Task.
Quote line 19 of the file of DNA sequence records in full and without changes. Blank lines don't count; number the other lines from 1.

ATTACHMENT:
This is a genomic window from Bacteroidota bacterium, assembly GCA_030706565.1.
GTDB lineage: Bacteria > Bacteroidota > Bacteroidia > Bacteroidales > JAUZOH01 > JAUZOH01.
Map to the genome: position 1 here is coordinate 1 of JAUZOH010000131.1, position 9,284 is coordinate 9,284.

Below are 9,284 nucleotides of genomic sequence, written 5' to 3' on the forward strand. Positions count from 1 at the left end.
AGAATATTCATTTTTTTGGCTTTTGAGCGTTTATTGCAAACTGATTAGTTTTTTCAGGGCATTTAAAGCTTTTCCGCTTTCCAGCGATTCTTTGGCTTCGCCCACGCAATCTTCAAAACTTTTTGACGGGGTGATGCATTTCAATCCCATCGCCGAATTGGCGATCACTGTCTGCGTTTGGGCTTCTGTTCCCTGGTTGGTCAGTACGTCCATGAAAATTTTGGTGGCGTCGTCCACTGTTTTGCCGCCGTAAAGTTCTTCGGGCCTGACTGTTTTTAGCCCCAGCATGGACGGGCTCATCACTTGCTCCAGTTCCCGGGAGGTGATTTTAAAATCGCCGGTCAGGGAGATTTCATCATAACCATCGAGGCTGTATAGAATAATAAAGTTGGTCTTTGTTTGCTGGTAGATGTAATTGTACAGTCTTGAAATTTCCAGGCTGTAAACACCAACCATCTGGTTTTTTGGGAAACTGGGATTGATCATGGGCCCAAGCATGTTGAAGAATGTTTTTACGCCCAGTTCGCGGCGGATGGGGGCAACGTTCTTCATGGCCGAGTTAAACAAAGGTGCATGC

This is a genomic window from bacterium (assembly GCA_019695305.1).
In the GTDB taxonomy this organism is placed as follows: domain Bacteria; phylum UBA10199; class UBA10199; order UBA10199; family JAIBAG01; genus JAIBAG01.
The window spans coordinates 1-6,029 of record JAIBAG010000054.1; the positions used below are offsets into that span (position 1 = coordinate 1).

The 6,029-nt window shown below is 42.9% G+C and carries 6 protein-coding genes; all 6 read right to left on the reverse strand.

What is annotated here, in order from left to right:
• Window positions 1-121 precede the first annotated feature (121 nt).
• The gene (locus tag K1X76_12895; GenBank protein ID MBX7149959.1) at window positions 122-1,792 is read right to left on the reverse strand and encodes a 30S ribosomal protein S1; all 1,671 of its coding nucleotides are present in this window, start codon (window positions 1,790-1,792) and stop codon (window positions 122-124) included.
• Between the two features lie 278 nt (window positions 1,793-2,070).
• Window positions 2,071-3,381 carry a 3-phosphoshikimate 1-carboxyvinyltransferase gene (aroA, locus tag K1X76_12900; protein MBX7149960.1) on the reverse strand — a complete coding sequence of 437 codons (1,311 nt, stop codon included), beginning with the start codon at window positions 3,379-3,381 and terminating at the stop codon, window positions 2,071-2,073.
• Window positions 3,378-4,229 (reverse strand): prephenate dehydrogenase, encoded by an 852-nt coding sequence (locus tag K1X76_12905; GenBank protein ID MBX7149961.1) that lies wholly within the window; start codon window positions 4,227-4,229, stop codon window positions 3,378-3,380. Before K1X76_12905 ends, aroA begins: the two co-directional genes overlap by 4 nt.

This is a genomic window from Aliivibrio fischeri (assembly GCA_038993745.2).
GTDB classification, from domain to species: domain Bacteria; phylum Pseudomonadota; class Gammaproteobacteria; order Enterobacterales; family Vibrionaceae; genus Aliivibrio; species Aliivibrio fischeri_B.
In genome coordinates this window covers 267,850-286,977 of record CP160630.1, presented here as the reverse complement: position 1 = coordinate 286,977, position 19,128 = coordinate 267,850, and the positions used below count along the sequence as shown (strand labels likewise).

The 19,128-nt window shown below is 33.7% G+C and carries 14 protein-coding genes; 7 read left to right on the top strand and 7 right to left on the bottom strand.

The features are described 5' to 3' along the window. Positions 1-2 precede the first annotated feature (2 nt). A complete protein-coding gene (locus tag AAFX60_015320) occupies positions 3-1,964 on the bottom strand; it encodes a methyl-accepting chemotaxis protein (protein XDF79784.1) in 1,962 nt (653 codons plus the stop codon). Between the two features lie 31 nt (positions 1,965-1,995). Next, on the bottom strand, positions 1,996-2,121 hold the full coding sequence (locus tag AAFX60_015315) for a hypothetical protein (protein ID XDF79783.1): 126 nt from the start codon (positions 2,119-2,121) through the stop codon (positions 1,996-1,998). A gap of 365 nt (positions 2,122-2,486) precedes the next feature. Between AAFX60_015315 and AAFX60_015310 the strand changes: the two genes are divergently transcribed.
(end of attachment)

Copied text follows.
The 19,128-nt window shown below is 33.7% G+C and carries 14 protein-coding genes; 7 read left to right on the top strand and 7 right to left on the bottom strand.